Odd lot orders: who pockets the change?

Discussion in 'Trading' started by Option Trader, May 14, 2008.

  1. I placed an order to buy 100 shares of DRL at $20.24 after hours yesterday, and 98 shares were filled at $20.24. I found out a colleague of mine was selling 98 shares of DRL at $20.20 at the time, and that's what he got. Who pockets the change? His broker? My broker? Or a third party?

    Is that legal?
  2. sprstpd


    Probably arbed by a third party. Legal.
  3. What about NBBO? (Investopedia describes NBBO as: "A term applying to the SEC requirement that brokers must guarantee customers the best available ask price when they buy securities and the best available bid price when they sell securities.")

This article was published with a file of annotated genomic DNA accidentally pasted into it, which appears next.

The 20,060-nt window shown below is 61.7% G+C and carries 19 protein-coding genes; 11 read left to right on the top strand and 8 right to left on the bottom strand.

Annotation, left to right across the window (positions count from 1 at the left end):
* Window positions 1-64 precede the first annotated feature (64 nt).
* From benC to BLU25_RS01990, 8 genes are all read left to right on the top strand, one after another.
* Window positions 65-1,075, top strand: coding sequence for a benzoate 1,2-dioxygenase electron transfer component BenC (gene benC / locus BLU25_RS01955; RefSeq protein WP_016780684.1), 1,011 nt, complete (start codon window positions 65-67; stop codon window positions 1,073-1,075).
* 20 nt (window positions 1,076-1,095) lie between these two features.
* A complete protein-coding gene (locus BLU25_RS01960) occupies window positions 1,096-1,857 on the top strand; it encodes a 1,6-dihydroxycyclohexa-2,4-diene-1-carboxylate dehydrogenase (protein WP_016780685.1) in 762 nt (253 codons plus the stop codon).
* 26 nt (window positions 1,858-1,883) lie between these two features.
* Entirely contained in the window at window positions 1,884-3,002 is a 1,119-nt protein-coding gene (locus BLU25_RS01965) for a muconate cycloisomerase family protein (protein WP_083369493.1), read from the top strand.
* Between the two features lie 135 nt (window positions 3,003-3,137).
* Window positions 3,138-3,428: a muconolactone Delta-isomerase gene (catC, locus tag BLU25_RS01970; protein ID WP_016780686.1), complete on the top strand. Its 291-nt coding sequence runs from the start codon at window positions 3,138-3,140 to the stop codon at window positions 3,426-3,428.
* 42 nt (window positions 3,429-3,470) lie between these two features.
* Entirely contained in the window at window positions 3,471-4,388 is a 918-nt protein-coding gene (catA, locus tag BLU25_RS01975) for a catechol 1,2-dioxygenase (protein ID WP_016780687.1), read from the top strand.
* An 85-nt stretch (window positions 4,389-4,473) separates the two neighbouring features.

Also, who in the world is able to monitor that I placed my buy order at $.04 higher than his ask, then quickly submit the order faster than my already submitted order, then quickly sell to me $.04 higher?
  4. sprstpd


    NBBO doesn't apply in afterhours.

    I am just guessing here, but he might have had his order on a different ECN than where your order got routed to. So say his order was on ISLD and your order went on ARCA. Those two orders won't match with each other if they are directed specifically to those ECNs.

    Depending on how fine your broker gives your execution times, you could compare your time with your friend's time. They are probably different.
  5. Both sides were filled at exactly 18:32:58 05/13/08.
  6. sprstpd


    I am talking about millisecond precision here. I wouldn't expect there to be a difference in second resolution.